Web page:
A 39-year-old woman was found dead Friday night off U.S. Highway 550 near Trimble, north of Durango, after what Colorado Parks and Wildlife (CPW) officials believe was a black bear attack. No reason was given for the attack, but the woman was walking in known bear habitat. This was only the third attack that has resulted in death in Colorado and most bear encounters resolve without incident. Here are a few tips for managing a bear encounter.
An autopsy on the woman will be performed by the La Plata County coroner early next week. The coroner’s office will identify the remains and determine the official cause of death.
The woman, a Durango resident, was believed to have gone walking with her two dogs earlier Friday, according to information provided to the La Plata County Sheriff’s office by her boyfriend. The victim had last communicated with her boyfriend late in the morning.
The boyfriend, whose name has not been released, told the sheriff’s office he returned home around 8:30 p.m. and discovered the two dogs outside of their home, but the woman was missing. He started searching for her and discovered her body around 9:30 p.m. He then called 911 to report the incident.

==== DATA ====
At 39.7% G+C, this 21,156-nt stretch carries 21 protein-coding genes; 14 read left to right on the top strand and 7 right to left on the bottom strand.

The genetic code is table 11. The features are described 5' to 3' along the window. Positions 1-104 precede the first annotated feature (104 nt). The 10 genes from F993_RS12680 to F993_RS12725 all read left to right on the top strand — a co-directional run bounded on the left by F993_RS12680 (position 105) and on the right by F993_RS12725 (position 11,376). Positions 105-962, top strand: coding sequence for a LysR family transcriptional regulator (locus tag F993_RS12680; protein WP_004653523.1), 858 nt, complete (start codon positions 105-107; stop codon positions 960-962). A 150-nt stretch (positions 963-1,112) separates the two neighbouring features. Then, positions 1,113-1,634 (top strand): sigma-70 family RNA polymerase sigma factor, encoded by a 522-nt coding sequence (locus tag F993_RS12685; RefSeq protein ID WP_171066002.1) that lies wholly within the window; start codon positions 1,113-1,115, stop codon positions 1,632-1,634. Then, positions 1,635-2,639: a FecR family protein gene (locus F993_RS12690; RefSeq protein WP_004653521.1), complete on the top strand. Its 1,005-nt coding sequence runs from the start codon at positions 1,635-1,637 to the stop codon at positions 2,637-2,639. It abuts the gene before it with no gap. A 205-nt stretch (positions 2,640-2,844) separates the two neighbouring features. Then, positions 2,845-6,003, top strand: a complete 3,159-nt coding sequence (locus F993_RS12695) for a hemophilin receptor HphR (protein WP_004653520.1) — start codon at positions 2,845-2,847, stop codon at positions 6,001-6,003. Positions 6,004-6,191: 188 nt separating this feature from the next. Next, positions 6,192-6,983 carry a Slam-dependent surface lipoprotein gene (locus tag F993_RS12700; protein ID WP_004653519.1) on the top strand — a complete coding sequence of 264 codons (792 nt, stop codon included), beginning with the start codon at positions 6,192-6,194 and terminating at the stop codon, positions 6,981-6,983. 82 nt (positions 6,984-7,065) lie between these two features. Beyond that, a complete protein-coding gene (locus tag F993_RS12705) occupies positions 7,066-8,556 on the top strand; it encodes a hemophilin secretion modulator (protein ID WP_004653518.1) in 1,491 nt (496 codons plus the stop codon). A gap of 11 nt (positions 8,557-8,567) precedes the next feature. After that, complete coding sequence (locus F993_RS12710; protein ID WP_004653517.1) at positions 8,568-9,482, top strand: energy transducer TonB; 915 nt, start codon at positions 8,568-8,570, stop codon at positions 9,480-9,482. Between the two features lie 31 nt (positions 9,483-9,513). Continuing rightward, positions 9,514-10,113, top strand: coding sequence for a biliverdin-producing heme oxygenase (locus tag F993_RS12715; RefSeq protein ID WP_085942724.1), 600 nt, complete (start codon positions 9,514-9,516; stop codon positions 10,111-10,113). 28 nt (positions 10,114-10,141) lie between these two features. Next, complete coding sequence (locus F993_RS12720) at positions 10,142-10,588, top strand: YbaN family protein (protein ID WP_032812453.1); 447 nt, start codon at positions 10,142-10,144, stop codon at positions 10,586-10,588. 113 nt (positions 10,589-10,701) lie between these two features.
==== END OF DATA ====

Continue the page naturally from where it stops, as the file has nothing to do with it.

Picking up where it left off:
CPW wildlife officers responded and observed signs of consumption on the body and an abundance of bear scat and hair at the scene.
“Bear attacks are extremely rare,” said Cory Chick, CPW Southwest Region manager. “This is a tragic event and a sad reminder that bears are wild and potentially dangerous. Out of an abundance of caution, the bears were removed for public safety. We ask the public to report any encounter with an aggressive bear to CPW.”
Learn more about the bear attack
How to Avoid a Bear Attack
- Identify yourself by talking calmly
- Stay calm and remember that most bears do not want to attack you
- Pick up small children immediately.
- Hike and travel in groups. Groups of people are usually noisier and smellier than a single person.
- Make yourselves look as large as possible (for example, move to higher ground).
- Do NOT allow the bear access to your food.
- Do NOT drop your pack as it can provide protection for your back and prevent a bear from accessing your food.
- If the bear is stationary, move away slowly and sideways; Do NOT run
- Leave the area or take a detour
- Be especially cautious if you see a female with cubs; never place yourself between a mother and her cub